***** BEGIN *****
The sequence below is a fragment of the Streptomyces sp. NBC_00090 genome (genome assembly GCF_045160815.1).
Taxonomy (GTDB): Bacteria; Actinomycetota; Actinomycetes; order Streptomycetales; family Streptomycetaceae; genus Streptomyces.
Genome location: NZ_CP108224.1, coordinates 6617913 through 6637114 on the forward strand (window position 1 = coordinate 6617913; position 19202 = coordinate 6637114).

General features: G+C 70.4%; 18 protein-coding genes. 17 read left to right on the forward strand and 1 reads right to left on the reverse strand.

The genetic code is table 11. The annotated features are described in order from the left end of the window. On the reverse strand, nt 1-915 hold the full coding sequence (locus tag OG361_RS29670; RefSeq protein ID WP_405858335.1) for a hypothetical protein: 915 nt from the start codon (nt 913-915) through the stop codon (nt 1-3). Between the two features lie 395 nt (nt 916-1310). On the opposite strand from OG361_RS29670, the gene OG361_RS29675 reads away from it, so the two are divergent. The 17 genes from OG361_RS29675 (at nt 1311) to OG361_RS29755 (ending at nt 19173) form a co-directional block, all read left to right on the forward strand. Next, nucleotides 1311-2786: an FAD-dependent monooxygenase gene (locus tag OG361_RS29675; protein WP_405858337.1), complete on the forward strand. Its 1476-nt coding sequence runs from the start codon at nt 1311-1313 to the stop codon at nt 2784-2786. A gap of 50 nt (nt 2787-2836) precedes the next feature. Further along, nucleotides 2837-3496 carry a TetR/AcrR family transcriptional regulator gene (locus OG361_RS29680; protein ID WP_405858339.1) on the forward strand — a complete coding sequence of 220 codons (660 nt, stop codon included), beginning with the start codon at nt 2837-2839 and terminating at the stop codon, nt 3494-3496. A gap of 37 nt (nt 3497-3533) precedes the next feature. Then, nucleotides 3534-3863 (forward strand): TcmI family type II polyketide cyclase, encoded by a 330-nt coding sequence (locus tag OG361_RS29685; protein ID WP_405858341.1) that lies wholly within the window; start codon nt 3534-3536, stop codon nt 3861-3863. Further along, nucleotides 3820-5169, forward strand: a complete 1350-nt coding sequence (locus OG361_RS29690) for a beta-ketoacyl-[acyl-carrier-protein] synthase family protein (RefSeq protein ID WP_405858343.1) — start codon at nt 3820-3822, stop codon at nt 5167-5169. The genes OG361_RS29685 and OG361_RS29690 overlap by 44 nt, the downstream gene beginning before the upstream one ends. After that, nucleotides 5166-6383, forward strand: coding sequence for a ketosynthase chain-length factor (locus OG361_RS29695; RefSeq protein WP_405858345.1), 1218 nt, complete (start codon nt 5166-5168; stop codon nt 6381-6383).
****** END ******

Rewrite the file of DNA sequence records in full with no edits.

The sequence below is a fragment of the Streptomyces sp. NBC_00090 genome (genome assembly GCF_045160815.1).
Taxonomy (GTDB): Bacteria; Actinomycetota; Actinomycetes; order Streptomycetales; family Streptomycetaceae; genus Streptomyces.
Genome location: NZ_CP108224.1, coordinates 6617913 through 6637114 on the forward strand (window position 1 = coordinate 6617913; position 19202 = coordinate 6637114).

General features: G+C 70.4%; 18 protein-coding genes. 17 read left to right on the forward strand and 1 reads right to left on the reverse strand.

The genetic code is table 11. The annotated features are described in order from the left end of the window. On the reverse strand, nt 1-915 hold the full coding sequence (locus tag OG361_RS29670; RefSeq protein ID WP_405858335.1) for a hypothetical protein: 915 nt from the start codon (nt 913-915) through the stop codon (nt 1-3). Between the two features lie 395 nt (nt 916-1310). On the opposite strand from OG361_RS29670, the gene OG361_RS29675 reads away from it, so the two are divergent. The 17 genes from OG361_RS29675 (at nt 1311) to OG361_RS29755 (ending at nt 19173) form a co-directional block, all read left to right on the forward strand. Next, nucleotides 1311-2786: an FAD-dependent monooxygenase gene (locus tag OG361_RS29675; protein WP_405858337.1), complete on the forward strand. Its 1476-nt coding sequence runs from the start codon at nt 1311-1313 to the stop codon at nt 2784-2786. A gap of 50 nt (nt 2787-2836) precedes the next feature. Further along, nucleotides 2837-3496 carry a TetR/AcrR family transcriptional regulator gene (locus OG361_RS29680; protein ID WP_405858339.1) on the forward strand — a complete coding sequence of 220 codons (660 nt, stop codon included), beginning with the start codon at nt 2837-2839 and terminating at the stop codon, nt 3494-3496. A gap of 37 nt (nt 3497-3533) precedes the next feature. Then, nucleotides 3534-3863 (forward strand): TcmI family type II polyketide cyclase, encoded by a 330-nt coding sequence (locus tag OG361_RS29685; protein ID WP_405858341.1) that lies wholly within the window; start codon nt 3534-3536, stop codon nt 3861-3863. Further along, nucleotides 3820-5169, forward strand: a complete 1350-nt coding sequence (locus OG361_RS29690) for a beta-ketoacyl-[acyl-carrier-protein] synthase family protein (RefSeq protein ID WP_405858343.1) — start codon at nt 3820-3822, stop codon at nt 5167-5169. The genes OG361_RS29685 and OG361_RS29690 overlap by 44 nt, the downstream gene beginning before the upstream one ends. After that, nucleotides 5166-6383, forward strand: coding sequence for a ketosynthase chain-length factor (locus OG361_RS29695; RefSeq protein WP_405858345.1), 1218 nt, complete (start codon nt 5166-5168; stop codon nt 6381-6383).